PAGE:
Man Running AI-Powered Porn Site Horrified by What Users Are Asking For

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“I hope they don’t actually want to see the things they’re typing in.”

Dodgy Prompts

In the early 2000s, Steven “Lightspeed” Jones operated a collection of porn websites, netting him half a million dollars a month.

Those revenues quickly started drying up with the emergence of free, ad-supported porn streaming websites like Pornhub. But as the Washington Post reports, thanks to the advent of AI porn engines, Jones has found a way to jump back into the industry.

Perhaps unsurprisingly, though, he’s found that his new site offering customers an easy way to generate porn images using AI gets into extremely dicey territory — which seemingly came as a shock to Jones.

“I see certain things people type in, and I just hope to God they’re trying to test the model, like we are,” he told WaPo. “I hope they don’t actually want to see the things they’re typing in.”

Porn in the Age of AI

Jones, who’s still only breaking even with his AI porn “dream girl” venture, is struggling to keep customers from generating questionable images. Despite some built-in guardrails, it’s not difficult for users to skirt around them.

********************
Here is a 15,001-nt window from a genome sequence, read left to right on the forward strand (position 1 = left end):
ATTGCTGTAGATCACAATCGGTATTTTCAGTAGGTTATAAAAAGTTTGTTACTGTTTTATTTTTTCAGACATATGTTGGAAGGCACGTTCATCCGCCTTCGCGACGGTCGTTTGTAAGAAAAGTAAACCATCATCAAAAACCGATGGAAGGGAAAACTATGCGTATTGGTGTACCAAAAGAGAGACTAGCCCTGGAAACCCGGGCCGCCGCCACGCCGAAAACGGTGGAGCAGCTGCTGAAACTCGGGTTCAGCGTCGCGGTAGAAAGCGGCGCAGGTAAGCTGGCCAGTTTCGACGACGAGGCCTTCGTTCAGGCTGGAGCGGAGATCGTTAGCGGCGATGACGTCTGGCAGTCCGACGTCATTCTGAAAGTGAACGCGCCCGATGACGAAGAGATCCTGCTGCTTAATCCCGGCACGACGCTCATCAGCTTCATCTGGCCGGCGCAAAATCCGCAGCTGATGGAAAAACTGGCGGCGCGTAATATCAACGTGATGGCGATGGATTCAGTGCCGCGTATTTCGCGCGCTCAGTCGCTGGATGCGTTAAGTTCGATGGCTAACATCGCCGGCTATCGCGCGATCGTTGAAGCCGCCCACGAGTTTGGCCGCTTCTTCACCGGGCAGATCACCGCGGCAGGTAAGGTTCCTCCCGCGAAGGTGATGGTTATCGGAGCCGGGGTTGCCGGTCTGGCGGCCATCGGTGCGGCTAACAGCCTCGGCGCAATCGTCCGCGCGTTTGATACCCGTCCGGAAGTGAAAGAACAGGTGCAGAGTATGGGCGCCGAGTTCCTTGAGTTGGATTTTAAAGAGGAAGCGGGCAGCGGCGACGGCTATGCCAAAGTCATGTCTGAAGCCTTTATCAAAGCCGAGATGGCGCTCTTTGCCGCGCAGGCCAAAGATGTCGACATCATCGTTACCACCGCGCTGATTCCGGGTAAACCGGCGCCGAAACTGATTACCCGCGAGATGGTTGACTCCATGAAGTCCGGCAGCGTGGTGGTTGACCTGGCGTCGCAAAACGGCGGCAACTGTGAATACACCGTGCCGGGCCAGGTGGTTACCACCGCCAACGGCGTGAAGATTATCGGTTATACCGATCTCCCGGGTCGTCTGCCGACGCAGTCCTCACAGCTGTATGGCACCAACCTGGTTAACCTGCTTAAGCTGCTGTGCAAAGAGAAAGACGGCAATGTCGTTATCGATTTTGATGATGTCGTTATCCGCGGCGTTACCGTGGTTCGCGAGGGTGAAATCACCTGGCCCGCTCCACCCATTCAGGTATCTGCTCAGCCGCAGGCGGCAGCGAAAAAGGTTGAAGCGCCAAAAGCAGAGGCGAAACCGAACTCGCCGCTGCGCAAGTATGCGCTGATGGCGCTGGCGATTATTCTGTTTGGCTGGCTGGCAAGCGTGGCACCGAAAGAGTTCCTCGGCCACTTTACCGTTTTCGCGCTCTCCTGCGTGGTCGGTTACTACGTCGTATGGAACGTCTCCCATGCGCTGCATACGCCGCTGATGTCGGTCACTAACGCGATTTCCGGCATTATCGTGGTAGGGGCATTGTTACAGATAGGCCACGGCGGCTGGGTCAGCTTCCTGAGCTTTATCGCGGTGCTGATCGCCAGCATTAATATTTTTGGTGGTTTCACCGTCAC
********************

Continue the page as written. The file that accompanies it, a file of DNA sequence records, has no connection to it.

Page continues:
According to the report, Jones’ company has a list of 1,000 terms that are blocked, including “high school.”

Instead of allowing clients to type in their own prompts, Peter Acworth, the owner of BDSM website kink.com, told WaPo that he’s going for a different approach.

“We’re not going to let [users] type in a sentence,” he said. “It’ll be a series of checkboxes, like ‘These are the things I want, and this is the type of person I want.'”

Given the chaos we’ve already seen unfold, that’s likely a wise decision. Last month, tech CEOs watched in shock as pornographic deepfakes of Taylor Swift started flooding social media feeds.

We’ve also already come across websites entirely dedicated to churning out an endless feed of graphic, chaotic, and widely varied pornographic imagery using AI.

Adult stars are also trying to leverage the tech by offering AI-powered chatbots, parading as their virtual clones online.

But given enough freedom, the technology is bound to make a mess of the porn industry.

“AI can’t replace [adult] performers, and people who say that are misunderstanding what performers do,” Heather Knox, director of adult performer management services brand Elevated X, told WaPo.

“But this technology will catch on, and it will get abusive before it gets helpful,” she added.

Despite struggling with those dubious prompts, Jones remains optimistic, telling WaPo that he believes AI-generated video, “porn’s holy grail,” will become a reality within just two years.

And given the considerable progress the technology’s made as of late, that may not be as far-fetched as it sounds.

More on AI porn: New Law Would Illegalize AI Taylor Swift Porn Flooding Internet

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